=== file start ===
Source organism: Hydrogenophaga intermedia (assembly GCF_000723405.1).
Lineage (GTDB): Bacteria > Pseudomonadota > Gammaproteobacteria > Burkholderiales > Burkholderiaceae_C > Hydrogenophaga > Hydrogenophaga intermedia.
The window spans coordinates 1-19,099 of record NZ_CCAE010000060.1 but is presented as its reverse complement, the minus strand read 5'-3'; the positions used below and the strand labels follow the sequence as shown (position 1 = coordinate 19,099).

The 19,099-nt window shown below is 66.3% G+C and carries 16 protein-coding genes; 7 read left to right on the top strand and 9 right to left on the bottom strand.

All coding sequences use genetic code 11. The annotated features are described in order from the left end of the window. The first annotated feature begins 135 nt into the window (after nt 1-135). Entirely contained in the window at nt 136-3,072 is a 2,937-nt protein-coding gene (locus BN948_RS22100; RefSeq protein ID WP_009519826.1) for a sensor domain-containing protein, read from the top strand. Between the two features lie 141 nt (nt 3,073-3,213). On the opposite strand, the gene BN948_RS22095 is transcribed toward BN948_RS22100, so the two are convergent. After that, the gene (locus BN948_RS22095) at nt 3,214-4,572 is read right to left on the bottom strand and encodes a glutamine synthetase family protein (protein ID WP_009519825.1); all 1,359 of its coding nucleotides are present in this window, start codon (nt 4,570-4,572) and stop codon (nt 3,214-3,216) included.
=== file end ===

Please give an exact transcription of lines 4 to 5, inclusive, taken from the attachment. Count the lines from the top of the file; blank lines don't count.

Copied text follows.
The 19,099-nt window shown below is 66.3% G+C and carries 16 protein-coding genes; 7 read left to right on the top strand and 9 right to left on the bottom strand.

All coding sequences use genetic code 11. The annotated features are described in order from the left end of the window. The first annotated feature begins 135 nt into the window (after nt 1-135). Entirely contained in the window at nt 136-3,072 is a 2,937-nt protein-coding gene (locus BN948_RS22100; RefSeq protein ID WP_009519826.1) for a sensor domain-containing protein, read from the top strand. Between the two features lie 141 nt (nt 3,073-3,213). On the opposite strand, the gene BN948_RS22095 is transcribed toward BN948_RS22100, so the two are convergent. After that, the gene (locus BN948_RS22095) at nt 3,214-4,572 is read right to left on the bottom strand and encodes a glutamine synthetase family protein (protein ID WP_009519825.1); all 1,359 of its coding nucleotides are present in this window, start codon (nt 4,570-4,572) and stop codon (nt 3,214-3,216) included.